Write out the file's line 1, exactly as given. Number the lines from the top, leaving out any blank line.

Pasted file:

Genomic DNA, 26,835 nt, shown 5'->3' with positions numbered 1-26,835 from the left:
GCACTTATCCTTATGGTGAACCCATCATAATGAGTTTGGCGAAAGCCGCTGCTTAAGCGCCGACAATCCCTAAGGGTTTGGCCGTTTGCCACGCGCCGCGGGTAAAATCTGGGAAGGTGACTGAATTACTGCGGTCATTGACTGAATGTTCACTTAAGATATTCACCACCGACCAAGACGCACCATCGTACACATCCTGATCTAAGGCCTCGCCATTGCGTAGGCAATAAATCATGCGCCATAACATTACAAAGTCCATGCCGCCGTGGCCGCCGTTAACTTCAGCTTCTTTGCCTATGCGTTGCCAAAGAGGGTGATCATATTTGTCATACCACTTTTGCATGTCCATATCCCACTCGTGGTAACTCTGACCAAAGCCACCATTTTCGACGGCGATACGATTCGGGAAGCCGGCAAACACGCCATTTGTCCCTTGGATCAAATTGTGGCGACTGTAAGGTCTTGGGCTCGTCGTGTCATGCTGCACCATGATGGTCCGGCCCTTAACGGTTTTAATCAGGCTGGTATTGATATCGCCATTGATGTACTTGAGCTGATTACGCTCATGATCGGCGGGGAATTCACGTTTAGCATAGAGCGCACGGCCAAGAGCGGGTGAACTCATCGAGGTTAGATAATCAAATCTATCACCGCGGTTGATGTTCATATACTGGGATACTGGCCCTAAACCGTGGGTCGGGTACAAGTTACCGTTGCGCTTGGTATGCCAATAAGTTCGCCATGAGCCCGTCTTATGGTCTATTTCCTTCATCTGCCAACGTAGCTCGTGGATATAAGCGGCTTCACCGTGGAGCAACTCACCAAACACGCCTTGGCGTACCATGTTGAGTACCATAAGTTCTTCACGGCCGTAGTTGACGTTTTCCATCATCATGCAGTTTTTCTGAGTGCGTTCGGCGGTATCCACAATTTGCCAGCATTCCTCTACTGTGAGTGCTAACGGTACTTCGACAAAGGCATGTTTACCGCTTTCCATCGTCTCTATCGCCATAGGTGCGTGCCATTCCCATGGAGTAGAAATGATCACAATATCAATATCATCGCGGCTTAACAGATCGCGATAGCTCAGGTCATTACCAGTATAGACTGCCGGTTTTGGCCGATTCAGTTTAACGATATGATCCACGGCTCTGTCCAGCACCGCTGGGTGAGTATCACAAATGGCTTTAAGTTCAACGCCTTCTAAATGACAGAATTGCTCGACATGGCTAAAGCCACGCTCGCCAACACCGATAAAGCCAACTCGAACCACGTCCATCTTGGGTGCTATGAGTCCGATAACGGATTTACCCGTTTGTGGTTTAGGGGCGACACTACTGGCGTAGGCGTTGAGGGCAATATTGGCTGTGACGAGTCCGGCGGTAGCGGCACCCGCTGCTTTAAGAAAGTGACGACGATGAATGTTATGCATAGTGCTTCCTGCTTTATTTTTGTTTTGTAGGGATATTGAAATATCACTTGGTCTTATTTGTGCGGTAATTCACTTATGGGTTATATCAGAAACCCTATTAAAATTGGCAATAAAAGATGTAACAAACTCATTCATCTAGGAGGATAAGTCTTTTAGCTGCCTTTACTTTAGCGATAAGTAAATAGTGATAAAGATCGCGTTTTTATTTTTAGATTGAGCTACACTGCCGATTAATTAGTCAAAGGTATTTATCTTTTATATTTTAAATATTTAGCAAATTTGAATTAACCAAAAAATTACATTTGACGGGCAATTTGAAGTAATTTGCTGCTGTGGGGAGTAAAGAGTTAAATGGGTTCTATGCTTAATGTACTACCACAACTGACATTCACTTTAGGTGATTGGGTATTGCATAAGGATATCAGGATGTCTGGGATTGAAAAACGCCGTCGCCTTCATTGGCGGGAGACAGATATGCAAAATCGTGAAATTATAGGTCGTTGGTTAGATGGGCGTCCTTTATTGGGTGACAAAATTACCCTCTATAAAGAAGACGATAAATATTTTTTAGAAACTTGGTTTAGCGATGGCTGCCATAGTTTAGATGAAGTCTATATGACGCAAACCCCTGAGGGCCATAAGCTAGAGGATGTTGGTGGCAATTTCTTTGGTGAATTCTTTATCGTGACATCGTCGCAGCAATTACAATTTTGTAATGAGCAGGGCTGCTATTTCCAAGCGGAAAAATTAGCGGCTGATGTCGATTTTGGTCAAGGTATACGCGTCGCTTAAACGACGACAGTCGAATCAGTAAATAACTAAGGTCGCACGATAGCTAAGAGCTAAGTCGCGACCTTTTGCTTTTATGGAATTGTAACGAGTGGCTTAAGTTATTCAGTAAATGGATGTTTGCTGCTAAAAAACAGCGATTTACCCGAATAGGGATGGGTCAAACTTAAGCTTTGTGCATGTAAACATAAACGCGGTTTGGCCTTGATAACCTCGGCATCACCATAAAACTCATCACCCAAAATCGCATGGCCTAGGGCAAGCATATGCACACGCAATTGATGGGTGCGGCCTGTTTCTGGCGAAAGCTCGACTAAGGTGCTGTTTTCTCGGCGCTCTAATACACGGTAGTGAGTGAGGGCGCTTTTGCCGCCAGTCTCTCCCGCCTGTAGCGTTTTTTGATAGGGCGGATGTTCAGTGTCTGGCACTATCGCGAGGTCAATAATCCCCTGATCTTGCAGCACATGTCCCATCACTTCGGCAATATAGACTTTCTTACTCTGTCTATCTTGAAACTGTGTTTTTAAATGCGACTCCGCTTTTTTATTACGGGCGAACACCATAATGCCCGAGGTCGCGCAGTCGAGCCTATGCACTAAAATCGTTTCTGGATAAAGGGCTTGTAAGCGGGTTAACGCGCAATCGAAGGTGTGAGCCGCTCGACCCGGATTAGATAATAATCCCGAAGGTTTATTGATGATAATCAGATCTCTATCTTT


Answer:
Genomic DNA, 26,835 nt, shown 5'->3' with positions numbered 1-26,835 from the left: